- Timeless techno, reissued and remastered.
- Takaaki Itoh is a Japanese techno artist who never quite generated the attention his music deserves. His purist, loopy sound has appeared on dozens of EPs, most of which received ample club play. But no record was played more than Killing All Anarchists, a sought-after 2004 EP that's been reissued and remastered by Oaks. Functional and hard-hitting, it's an excellent example of the Birmingham techno sound Itoh has spent most of his career emulating, delivering three churning techno tunes grounded in that timeless aesthetic.
Most of the attention will be on "Killing," which this reissue promotes to the A-side (it was previously the B1). At around 135 BPM, it was too intense for many DJs throughout the late '00s—the famous "Berghain sound" was substantially slower—but now that tempos have risen there should be room for Itoh's hammering kicks. It's easy to hear Regis's influence on its rattling percussion, which brings tracks like "Rites" and "Purification" to mind, but there's also plenty of Itoh inside. The choral-like vocal, buried in the mix, give the track an ethereal slant, while a mini-breakdown into silence is hard to imagine in an original Birmingham production. Best of all is the groove, a whirlpool of sub-bass and kick drums.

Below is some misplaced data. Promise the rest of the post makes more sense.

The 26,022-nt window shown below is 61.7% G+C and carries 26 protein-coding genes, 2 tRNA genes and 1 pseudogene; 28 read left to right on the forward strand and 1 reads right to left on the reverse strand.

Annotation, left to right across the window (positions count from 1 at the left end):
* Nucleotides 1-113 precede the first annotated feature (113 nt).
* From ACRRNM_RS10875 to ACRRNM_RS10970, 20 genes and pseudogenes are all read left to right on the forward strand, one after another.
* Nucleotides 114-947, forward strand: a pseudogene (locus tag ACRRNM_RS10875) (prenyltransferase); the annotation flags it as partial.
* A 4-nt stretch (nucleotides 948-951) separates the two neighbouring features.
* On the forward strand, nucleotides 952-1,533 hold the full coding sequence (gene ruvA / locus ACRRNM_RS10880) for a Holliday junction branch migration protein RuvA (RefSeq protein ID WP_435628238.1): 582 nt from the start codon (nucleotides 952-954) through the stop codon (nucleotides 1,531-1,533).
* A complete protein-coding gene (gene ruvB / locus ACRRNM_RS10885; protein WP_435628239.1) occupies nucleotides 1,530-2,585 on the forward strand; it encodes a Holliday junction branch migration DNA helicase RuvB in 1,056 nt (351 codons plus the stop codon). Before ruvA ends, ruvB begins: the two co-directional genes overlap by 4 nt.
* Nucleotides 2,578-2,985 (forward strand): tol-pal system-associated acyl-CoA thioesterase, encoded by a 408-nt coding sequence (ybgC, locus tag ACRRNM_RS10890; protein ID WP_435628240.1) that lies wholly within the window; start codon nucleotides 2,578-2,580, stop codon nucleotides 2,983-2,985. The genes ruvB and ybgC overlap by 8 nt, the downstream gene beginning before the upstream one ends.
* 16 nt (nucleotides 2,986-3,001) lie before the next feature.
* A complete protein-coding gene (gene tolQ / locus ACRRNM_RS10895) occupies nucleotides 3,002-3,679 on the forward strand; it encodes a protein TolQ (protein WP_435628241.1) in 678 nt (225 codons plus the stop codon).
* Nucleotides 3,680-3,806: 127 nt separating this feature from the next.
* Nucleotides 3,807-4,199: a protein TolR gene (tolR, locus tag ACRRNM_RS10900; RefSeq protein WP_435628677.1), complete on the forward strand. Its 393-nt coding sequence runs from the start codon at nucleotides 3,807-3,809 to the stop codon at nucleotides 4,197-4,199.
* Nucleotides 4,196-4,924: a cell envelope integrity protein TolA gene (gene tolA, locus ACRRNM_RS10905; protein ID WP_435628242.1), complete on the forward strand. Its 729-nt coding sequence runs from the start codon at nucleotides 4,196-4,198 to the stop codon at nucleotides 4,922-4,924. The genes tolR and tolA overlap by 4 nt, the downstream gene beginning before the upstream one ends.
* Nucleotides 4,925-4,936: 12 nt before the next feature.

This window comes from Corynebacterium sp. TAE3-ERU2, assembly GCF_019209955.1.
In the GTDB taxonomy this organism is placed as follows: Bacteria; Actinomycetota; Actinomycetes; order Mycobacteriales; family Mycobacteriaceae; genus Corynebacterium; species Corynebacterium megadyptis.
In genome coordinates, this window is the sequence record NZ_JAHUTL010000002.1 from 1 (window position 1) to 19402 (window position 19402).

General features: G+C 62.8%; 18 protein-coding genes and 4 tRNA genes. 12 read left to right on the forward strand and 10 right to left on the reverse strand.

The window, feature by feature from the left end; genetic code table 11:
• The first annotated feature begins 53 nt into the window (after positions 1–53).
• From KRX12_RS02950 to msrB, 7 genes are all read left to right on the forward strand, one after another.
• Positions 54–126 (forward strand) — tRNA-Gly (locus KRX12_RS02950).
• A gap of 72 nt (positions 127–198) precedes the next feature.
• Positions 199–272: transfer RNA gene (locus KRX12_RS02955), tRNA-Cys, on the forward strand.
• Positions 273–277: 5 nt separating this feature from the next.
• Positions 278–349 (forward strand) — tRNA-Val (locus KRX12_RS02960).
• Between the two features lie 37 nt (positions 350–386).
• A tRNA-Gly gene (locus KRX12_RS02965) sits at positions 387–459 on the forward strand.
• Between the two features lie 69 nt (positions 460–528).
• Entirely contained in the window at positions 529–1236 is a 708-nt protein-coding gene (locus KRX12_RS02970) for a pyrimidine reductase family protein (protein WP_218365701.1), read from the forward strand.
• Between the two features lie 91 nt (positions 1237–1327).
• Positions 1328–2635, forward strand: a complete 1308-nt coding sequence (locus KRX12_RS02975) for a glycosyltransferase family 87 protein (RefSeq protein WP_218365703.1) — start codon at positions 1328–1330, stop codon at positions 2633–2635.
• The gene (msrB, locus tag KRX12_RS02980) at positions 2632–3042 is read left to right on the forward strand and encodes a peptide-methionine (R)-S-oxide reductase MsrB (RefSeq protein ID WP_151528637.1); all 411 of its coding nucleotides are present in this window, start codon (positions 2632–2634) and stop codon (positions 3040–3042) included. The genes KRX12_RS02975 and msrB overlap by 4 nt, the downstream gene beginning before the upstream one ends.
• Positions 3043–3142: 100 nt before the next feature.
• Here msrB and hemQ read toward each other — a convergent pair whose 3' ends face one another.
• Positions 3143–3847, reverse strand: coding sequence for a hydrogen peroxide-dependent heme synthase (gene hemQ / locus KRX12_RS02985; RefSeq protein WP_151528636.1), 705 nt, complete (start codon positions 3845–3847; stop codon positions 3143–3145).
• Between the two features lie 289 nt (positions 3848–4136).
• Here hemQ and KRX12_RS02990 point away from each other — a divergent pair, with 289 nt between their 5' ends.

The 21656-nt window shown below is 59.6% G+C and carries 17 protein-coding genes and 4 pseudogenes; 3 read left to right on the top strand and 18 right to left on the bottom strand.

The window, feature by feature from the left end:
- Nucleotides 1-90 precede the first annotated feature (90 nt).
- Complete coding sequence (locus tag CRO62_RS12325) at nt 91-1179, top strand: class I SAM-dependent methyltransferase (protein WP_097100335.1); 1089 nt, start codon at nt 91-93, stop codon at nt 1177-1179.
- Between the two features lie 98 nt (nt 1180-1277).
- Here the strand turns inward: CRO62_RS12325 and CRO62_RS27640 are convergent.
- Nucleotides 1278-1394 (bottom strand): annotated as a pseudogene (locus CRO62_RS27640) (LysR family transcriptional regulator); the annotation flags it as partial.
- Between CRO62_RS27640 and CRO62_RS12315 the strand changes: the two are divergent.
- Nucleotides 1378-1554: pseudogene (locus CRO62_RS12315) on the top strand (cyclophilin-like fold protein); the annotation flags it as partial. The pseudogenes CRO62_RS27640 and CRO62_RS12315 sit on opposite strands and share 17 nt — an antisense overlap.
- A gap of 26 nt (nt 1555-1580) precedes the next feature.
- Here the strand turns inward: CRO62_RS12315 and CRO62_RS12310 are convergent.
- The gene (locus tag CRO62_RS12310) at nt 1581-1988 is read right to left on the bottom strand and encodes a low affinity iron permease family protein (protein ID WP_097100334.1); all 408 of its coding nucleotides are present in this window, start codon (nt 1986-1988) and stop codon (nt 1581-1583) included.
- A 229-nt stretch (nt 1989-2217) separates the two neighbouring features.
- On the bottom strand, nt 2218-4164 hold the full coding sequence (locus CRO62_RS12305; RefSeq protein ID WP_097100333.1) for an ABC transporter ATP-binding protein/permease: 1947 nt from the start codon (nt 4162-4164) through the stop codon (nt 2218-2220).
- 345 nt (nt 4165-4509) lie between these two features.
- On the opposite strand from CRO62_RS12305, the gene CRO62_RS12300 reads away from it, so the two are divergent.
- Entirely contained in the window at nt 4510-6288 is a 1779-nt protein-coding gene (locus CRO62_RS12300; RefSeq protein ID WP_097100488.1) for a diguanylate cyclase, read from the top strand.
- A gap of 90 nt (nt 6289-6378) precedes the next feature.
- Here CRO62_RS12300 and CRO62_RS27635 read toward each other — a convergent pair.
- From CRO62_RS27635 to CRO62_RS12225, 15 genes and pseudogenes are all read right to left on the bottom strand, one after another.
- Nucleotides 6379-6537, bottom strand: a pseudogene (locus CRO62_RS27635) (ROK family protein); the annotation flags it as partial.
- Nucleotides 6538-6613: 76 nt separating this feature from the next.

"All" is the EP's deepest track, but it's also percussive. There's more going on in the midrange, with bleeps and whirs that glide between the drums. Snares go haywire, and the energy building up and down as Itoh toys with the equaliser. His heroes, Regis and Surgeon, might scoff at these tricks. But because the music is so slick, they work. The groove on "Anarchists" tumbles, the beats moving around the grid in jagged patterns. Where the other tracks roll, this one sways, a welcome change of pace on an EP loaded with energy. Killing All Anarchists is a timely reissue, arriving as techno only seems to be getting harder. Let's hope DJs enjoy it as much as they did 15 years go.